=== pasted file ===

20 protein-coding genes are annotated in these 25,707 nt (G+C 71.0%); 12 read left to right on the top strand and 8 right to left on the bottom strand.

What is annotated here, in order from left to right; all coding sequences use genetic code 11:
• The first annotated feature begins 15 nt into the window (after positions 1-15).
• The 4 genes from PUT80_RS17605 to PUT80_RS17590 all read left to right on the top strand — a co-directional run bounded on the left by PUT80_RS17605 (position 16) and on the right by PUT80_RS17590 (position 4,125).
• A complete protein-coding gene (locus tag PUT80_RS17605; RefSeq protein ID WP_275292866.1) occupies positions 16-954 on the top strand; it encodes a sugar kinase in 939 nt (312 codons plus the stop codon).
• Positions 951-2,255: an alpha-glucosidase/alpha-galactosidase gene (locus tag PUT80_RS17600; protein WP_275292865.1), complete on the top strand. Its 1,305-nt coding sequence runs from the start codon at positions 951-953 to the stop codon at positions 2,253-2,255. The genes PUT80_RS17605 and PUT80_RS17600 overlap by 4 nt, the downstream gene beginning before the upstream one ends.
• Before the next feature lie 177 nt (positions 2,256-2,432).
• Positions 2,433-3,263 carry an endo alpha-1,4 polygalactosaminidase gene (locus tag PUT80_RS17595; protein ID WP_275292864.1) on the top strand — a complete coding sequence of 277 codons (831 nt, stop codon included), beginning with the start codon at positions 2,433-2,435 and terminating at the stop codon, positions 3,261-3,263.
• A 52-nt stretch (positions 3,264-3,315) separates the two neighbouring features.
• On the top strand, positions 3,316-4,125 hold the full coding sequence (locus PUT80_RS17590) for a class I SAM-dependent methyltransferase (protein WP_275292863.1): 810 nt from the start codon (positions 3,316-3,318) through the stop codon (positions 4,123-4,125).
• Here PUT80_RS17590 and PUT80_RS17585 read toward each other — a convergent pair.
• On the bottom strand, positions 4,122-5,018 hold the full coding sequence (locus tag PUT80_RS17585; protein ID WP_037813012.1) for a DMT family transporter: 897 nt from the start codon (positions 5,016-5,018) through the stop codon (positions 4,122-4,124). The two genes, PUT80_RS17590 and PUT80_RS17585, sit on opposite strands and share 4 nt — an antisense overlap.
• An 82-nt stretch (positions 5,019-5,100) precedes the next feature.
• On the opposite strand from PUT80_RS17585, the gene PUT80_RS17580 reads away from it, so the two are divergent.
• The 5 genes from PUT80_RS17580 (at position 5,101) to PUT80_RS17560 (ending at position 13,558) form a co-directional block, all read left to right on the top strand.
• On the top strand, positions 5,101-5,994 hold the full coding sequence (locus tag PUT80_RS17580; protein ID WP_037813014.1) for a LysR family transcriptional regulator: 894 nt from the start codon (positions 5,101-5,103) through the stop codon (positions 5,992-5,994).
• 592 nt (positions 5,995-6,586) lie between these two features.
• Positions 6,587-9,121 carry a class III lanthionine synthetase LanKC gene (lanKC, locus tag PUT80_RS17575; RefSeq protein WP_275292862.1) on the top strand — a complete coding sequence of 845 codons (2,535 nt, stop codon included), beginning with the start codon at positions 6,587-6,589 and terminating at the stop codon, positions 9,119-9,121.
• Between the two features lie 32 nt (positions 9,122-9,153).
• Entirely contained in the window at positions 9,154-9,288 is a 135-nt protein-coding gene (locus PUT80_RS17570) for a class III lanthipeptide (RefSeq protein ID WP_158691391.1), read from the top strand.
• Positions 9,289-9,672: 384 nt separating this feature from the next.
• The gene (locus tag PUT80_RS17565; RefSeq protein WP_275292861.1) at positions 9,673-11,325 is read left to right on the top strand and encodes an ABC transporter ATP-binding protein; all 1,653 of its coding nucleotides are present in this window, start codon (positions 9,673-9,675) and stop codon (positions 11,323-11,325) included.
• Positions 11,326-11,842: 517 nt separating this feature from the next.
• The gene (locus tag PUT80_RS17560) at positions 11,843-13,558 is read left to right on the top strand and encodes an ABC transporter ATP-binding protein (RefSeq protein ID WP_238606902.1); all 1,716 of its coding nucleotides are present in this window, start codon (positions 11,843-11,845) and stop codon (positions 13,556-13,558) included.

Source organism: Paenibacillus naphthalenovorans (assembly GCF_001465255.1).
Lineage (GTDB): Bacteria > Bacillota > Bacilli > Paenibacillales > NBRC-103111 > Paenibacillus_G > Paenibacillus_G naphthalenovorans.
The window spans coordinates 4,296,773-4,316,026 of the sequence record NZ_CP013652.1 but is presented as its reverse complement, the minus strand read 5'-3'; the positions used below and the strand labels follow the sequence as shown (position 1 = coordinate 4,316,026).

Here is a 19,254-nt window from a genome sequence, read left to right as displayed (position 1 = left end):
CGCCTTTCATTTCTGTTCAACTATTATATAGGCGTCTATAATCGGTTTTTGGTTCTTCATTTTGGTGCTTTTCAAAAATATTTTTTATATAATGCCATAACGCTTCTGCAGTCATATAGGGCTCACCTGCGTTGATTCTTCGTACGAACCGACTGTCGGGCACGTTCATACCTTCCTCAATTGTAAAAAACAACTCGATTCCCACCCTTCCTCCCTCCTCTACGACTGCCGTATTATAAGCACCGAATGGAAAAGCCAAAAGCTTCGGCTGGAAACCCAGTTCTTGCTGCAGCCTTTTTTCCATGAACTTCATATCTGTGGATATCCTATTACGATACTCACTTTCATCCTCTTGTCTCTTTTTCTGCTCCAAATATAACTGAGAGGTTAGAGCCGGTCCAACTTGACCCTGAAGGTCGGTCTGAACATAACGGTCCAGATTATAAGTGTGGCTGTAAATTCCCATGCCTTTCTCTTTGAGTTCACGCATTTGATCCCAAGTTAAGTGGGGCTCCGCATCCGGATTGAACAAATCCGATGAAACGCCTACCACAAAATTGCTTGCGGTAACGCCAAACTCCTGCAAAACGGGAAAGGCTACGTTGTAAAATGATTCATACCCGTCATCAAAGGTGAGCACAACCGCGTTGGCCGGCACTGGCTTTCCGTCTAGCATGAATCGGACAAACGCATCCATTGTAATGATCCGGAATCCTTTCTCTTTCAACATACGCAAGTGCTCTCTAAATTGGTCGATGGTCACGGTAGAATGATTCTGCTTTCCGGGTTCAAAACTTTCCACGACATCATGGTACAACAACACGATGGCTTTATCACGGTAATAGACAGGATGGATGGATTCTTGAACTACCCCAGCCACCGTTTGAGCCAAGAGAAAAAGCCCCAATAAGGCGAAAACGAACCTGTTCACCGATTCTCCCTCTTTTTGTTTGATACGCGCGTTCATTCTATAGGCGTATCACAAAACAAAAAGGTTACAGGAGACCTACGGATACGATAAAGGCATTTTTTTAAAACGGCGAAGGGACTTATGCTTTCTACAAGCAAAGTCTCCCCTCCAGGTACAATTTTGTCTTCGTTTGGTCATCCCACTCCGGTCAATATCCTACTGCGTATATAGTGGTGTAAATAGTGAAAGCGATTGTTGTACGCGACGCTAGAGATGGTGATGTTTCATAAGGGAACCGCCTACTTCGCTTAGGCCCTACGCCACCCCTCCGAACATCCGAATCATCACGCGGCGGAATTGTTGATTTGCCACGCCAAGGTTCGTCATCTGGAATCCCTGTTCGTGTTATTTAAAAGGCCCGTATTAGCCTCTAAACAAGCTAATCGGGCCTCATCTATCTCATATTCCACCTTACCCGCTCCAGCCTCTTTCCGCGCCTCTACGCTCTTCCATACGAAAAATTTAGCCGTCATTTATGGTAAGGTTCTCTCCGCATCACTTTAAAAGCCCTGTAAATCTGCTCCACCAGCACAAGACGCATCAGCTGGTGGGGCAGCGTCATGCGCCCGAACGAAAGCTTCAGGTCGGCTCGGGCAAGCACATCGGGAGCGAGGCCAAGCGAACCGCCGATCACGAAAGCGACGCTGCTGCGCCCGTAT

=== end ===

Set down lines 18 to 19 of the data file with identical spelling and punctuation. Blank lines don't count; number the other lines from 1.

• Positions 6,587-9,121 carry a class III lanthionine synthetase LanKC gene (lanKC, locus tag PUT80_RS17575; RefSeq protein WP_275292862.1) on the top strand — a complete coding sequence of 845 codons (2,535 nt, stop codon included), beginning with the start codon at positions 6,587-6,589 and terminating at the stop codon, positions 9,119-9,121.
• Between the two features lie 32 nt (positions 9,122-9,153).